Less mercury in the environment since tougher emissions rules enacted

As acting Environmental Protection Agency administrator Andrew Wheeler—a former coal lobbyist—weighs rolling back the 2011 Mercury and Air Toxics Standards, scientists are touting the benefits that the tougher emissions regulations have had for the environment.

Mercury has declined significantly in the air, water, and soil, and in U.S. freshwater and Atlantic Ocean fisheries, according to experts quoted in a December 17, 2018 Bangor Daily News article.

Mercury is a neurotoxin that can be harmful to children and developing fetuses, which has prompted warnings around fish consumption—especially for larger varieties higher up the food chain like shark and swordfish.

Two Harvard T.H. Chan School of Public Health faculty members told the Bangor Daily News that weakening the rules could impede progress.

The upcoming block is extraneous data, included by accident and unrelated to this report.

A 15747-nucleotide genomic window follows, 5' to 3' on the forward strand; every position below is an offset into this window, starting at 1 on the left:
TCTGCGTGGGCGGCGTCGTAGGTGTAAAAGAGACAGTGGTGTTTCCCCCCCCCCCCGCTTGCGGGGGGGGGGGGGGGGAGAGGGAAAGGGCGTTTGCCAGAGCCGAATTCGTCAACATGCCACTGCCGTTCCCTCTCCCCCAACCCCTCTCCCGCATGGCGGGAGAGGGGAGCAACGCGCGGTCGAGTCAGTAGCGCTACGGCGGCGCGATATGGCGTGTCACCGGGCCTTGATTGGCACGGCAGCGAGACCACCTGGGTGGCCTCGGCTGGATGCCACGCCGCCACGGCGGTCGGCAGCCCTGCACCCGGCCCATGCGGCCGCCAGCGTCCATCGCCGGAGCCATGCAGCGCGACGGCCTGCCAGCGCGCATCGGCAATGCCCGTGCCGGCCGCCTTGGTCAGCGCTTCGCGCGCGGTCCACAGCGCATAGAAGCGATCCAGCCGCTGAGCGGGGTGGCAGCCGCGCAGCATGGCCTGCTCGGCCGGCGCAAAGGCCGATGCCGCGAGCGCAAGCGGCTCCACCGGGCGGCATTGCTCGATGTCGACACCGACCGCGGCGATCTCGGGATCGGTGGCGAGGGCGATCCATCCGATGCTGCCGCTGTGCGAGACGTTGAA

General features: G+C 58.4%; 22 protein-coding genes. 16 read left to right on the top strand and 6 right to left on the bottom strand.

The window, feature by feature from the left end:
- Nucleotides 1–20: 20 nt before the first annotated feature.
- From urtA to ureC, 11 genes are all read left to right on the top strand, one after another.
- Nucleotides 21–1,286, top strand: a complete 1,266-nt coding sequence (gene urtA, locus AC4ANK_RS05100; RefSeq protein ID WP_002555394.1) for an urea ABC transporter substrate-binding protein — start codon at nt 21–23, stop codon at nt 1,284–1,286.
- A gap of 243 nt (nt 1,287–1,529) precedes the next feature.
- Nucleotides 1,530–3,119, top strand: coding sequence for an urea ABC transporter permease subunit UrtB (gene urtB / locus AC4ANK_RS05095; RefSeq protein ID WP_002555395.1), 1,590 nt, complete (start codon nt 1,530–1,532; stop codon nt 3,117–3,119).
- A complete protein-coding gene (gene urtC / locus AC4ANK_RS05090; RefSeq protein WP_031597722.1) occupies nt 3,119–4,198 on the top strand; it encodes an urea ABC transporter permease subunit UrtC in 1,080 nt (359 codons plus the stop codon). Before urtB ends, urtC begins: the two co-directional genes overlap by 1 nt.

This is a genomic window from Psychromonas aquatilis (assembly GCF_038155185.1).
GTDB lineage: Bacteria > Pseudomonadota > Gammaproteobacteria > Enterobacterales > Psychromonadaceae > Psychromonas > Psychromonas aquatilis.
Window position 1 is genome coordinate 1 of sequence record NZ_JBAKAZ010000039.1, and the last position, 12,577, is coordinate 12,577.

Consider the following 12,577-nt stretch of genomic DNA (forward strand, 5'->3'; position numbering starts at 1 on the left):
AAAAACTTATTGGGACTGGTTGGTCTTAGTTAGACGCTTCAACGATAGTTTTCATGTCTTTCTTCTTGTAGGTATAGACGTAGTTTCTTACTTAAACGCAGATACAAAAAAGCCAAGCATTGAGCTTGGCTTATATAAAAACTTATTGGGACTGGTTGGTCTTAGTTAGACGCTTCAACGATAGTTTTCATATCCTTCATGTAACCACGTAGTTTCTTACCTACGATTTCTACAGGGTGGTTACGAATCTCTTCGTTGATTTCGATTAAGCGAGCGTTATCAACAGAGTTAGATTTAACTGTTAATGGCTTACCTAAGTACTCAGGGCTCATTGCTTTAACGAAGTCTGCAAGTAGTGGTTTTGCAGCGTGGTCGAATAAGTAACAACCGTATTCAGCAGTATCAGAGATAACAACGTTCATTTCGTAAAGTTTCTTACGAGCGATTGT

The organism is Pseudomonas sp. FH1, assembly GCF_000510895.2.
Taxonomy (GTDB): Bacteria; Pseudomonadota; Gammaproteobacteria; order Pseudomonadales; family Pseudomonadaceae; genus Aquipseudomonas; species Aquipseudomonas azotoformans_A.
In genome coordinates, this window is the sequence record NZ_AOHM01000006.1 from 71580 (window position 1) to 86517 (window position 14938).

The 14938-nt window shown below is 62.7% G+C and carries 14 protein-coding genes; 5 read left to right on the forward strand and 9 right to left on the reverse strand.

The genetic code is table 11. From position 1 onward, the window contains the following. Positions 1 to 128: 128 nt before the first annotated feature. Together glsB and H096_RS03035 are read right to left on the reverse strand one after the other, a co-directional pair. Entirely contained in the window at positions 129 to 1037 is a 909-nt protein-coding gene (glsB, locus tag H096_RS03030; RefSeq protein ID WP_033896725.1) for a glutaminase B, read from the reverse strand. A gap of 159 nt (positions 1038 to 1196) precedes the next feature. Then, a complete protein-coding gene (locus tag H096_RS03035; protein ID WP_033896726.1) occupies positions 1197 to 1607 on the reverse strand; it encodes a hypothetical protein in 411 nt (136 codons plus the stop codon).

Philippe Grandjean, adjunct professor of environmental health at Harvard Chan School, said that he worried that higher levels of mercury in the environment would make even seafood lower down the food chain too unsafe for pregnant women and others to eat.

Elsie Sunderland, professor of environmental science and engineering in the Department of Environmental Health, noted that the health benefits from less mercury in the environment are good for the economy.

Read the Bangor Daily News article: New England states fear increased mercury contamination as EPA considers weakening rules

Learn more

Mercury Matters 2018: A Science Brief for Journalists and Policymakers (Center for Climate, Health, and the Global Environment)

Pregnant women may get too much mercury by following U.S. seafood advice (Harvard Chan School news)

Is it okay to eat fish every day? (Harvard Chan School news)